The Beast of Bungay
4th August 1577

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On the 4th August, 1577, the quiet village of Bungay cowered under storm clouds as lightning rent the sky. As the storm grew, the villagers gathered in St. Mary's church to pray for deliverance from the rain, hail and ever-darkening skies.

But the storm was the least of their problems on that long-ago night. For a black hell hound appeared in their midst, tearing around the church and mauling several villagers. Then, the beast departed, haring across 12 miles of countryside to Blythburgh Church, where it reputedly killed two men in the belltower before departing this world, never to be seen again. The entity that caused the scorch marks is today often identified with Black Shuck.

Today, visitors to the church can still see the black scorch marks on the church door, where the corporeal beast left his eternal mark for all to see.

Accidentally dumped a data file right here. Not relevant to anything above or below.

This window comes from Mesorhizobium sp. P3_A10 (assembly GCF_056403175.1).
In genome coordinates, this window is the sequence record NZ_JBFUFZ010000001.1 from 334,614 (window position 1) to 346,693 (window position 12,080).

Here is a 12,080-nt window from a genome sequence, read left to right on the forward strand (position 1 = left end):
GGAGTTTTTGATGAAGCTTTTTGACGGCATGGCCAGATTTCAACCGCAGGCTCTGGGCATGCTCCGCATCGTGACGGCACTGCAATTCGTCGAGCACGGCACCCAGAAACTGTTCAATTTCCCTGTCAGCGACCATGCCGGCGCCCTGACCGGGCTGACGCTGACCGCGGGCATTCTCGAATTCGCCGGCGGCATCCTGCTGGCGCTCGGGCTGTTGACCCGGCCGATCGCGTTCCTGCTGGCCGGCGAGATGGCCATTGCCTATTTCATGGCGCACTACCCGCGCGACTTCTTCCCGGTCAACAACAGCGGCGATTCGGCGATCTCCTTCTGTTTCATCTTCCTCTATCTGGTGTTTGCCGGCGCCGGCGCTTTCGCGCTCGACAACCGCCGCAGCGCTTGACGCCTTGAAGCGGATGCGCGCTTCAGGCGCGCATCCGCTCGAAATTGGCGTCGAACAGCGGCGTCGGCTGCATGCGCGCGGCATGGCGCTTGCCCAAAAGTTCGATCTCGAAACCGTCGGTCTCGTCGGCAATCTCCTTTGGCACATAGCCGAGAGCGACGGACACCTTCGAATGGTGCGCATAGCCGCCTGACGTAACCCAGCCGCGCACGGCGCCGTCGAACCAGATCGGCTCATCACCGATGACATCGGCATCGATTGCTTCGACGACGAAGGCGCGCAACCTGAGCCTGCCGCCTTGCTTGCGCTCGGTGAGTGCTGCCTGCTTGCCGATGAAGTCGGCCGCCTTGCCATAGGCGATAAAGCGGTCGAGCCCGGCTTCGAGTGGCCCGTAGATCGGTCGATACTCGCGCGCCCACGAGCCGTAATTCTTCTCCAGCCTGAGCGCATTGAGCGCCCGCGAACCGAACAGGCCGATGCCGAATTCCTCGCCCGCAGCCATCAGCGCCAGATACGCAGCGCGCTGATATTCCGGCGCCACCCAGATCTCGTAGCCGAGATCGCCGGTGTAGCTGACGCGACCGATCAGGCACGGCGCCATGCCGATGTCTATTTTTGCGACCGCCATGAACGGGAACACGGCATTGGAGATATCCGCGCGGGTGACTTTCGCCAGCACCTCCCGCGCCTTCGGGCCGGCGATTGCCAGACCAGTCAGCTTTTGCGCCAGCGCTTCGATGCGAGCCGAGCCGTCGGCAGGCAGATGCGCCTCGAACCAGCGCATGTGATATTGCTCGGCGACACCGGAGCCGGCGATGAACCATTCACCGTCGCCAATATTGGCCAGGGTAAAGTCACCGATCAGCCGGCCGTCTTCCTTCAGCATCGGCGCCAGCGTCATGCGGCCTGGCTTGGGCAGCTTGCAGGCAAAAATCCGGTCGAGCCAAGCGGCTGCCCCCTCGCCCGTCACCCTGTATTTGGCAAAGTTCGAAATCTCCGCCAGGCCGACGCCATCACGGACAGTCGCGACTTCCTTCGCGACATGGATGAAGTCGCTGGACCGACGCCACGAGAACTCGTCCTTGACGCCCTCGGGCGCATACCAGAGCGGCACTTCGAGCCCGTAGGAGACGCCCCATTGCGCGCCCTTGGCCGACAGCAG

Modern Theories

Today's rationalists ascribe the beast's appearance to freak weather conditions - perhaps lightning - suggesting that a colourful legend arose from superstition and country simplicity in the face of unusual or extreme weather. We find it hard to believe that lightning was unfamiliar to the people of Bungay - even in 1577. However, it is not beyond the realms of possibility that something rarer such as a tornado may be at the root of this persistent story.

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Author: Ian Freud   |  Last updated: 28th October 2012 | © Weird Island 2010-2020
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